"I don't think it would actually matter if I said to him, 'Do you know what? I think I want to go to the moon, I am going to study to be an astronaut and I'm all booked in for the training!'

ambitions

"Yes he might be a little bit taken back, but then he'd just say 'Right OK, it'll be tough now, but I think you can do it, you'll be well able!' We are yin and yang and I love him very much."

Despite her ambitions to dominate the global self-tanning market, family is Marissa's number one priority.

"I try to do little things that make me switch off. They'll sound so small, but they work for me. I don't bring my phone up to the bedroom with me at night, at the weekends unless it is an absolute emergency I will not reply to a work email," she says.

"I finish work at five o'clock every day on the button regardless of what's going on because I have a little boy and I have to, he's two and a half and he's my priority.

"The hard part for me is the travelling, but it is a necessary evil," she says.

"I bake a lot. I garden and I spend a lot of time with my friends and family. I feel really lucky. Family is my priority regardless of how successful Cocoa Brown ever becomes. At the end of the day work is just work."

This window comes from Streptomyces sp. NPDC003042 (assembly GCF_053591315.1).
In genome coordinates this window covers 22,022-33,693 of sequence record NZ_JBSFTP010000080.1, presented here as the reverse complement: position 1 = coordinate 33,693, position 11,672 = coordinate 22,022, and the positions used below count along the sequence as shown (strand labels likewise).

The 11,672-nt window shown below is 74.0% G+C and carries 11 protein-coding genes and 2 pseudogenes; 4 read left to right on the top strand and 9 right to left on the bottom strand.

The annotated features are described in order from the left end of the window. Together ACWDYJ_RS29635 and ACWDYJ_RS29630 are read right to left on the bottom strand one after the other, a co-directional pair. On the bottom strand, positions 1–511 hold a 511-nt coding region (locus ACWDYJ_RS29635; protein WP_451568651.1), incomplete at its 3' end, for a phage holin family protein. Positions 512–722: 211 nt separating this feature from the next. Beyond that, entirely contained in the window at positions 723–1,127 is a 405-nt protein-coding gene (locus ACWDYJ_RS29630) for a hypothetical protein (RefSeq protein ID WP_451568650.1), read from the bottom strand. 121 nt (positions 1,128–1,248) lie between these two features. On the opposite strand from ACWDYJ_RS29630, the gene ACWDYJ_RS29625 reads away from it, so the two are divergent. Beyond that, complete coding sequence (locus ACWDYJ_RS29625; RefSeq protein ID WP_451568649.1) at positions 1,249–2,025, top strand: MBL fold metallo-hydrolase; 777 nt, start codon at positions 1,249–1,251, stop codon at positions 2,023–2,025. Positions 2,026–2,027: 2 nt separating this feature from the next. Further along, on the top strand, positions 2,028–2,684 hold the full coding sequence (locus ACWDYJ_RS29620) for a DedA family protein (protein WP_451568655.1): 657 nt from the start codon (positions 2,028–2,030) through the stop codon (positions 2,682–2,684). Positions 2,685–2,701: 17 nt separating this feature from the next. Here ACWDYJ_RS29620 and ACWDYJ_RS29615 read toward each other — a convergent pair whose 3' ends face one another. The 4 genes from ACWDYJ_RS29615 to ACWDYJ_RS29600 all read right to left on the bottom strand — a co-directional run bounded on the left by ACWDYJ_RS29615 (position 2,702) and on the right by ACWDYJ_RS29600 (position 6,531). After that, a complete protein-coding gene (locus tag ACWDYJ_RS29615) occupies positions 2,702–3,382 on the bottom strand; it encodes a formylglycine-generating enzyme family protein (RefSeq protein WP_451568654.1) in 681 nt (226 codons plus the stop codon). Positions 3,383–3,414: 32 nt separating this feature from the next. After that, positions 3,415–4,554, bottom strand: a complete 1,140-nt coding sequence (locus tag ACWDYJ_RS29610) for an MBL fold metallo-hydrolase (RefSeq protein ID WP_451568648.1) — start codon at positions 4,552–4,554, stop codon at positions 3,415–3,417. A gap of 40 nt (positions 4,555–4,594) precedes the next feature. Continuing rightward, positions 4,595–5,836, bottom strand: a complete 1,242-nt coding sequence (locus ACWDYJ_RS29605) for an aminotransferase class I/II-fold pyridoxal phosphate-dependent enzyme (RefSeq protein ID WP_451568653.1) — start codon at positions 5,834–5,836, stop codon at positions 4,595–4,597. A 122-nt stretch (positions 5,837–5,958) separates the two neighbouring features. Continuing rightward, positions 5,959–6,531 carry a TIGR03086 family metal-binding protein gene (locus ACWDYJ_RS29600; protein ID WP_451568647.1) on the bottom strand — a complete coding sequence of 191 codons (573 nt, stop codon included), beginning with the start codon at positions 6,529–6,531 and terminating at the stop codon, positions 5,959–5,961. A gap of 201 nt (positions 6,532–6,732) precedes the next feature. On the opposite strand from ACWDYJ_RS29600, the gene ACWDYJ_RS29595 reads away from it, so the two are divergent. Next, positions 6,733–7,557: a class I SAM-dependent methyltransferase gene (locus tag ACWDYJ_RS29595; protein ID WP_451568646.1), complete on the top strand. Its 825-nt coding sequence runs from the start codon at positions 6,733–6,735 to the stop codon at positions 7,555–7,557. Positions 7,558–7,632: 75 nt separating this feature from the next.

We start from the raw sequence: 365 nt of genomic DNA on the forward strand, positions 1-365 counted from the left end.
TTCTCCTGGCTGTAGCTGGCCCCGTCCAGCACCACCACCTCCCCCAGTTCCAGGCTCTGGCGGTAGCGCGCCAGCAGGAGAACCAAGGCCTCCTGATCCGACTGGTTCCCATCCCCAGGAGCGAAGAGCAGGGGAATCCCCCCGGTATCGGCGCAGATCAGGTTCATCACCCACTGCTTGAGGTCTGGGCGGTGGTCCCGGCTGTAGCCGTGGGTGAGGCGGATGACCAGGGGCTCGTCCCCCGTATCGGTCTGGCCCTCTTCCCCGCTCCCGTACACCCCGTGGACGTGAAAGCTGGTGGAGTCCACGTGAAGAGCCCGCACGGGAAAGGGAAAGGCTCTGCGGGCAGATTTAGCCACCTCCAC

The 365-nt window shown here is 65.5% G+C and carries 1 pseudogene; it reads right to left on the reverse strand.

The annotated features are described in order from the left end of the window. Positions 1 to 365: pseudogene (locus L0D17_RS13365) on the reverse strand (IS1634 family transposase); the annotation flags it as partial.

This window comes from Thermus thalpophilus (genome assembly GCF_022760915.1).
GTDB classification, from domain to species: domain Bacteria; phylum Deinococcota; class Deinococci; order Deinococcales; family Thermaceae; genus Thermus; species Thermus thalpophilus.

Marissa is looking forward to cooking Christmas dinner this year for her clan.

"I am cooking for about 20 people. I don't mind though I love it!" she tells me.

"My mum has offered to make the starter, but I think I'll just do it. I love having people over and I love having my family around. It'll just be so much fun, it'll be wild, we'll probably all kill one another as well, but it will be great!"

Marissa is supporting the Going for Growth programme, which provides a unique mentoring environment for women entrepreneurs in Ireland. The closing date for the receipt of completed applications is Wednesday, 10 December 2014. For more information see: www.goingforgrowth.com